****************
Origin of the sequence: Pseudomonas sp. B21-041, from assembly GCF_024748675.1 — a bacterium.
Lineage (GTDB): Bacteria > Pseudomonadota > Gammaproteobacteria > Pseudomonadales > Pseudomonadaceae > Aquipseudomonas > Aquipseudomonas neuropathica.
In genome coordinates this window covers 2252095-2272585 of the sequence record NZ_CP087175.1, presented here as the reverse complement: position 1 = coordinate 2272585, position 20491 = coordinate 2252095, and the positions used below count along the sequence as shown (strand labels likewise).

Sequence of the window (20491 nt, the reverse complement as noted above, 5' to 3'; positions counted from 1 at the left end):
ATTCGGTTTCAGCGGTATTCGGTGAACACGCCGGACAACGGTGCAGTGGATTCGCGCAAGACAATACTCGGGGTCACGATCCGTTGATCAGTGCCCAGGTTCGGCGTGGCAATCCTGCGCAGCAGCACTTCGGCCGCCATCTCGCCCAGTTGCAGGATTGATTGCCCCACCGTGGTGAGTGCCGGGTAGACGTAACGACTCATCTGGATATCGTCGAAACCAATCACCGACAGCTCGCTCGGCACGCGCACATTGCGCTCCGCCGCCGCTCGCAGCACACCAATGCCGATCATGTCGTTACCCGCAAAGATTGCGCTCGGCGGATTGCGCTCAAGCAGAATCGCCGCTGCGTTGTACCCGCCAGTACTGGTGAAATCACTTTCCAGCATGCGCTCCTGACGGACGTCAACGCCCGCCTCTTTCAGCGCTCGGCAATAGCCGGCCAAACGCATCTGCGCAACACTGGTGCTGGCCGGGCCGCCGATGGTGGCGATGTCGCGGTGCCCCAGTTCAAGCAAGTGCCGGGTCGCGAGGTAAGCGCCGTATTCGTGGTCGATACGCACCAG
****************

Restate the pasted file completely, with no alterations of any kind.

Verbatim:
Origin of the sequence: Pseudomonas sp. B21-041, from assembly GCF_024748675.1 — a bacterium.
Lineage (GTDB): Bacteria > Pseudomonadota > Gammaproteobacteria > Pseudomonadales > Pseudomonadaceae > Aquipseudomonas > Aquipseudomonas neuropathica.
In genome coordinates this window covers 2252095-2272585 of the sequence record NZ_CP087175.1, presented here as the reverse complement: position 1 = coordinate 2272585, position 20491 = coordinate 2252095, and the positions used below count along the sequence as shown (strand labels likewise).

Sequence of the window (20491 nt, the reverse complement as noted above, 5' to 3'; positions counted from 1 at the left end):
ATTCGGTTTCAGCGGTATTCGGTGAACACGCCGGACAACGGTGCAGTGGATTCGCGCAAGACAATACTCGGGGTCACGATCCGTTGATCAGTGCCCAGGTTCGGCGTGGCAATCCTGCGCAGCAGCACTTCGGCCGCCATCTCGCCCAGTTGCAGGATTGATTGCCCCACCGTGGTGAGTGCCGGGTAGACGTAACGACTCATCTGGATATCGTCGAAACCAATCACCGACAGCTCGCTCGGCACGCGCACATTGCGCTCCGCCGCCGCTCGCAGCACACCAATGCCGATCATGTCGTTACCCGCAAAGATTGCGCTCGGCGGATTGCGCTCAAGCAGAATCGCCGCTGCGTTGTACCCGCCAGTACTGGTGAAATCACTTTCCAGCATGCGCTCCTGACGGACGTCAACGCCCGCCTCTTTCAGCGCTCGGCAATAGCCGGCCAAACGCATCTGCGCAACACTGGTGCTGGCCGGGCCGCCGATGGTGGCGATGTCGCGGTGCCCCAGTTCAAGCAAGTGCCGGGTCGCGAGGTAAGCGCCGTATTCGTGGTCGATACGCACCAG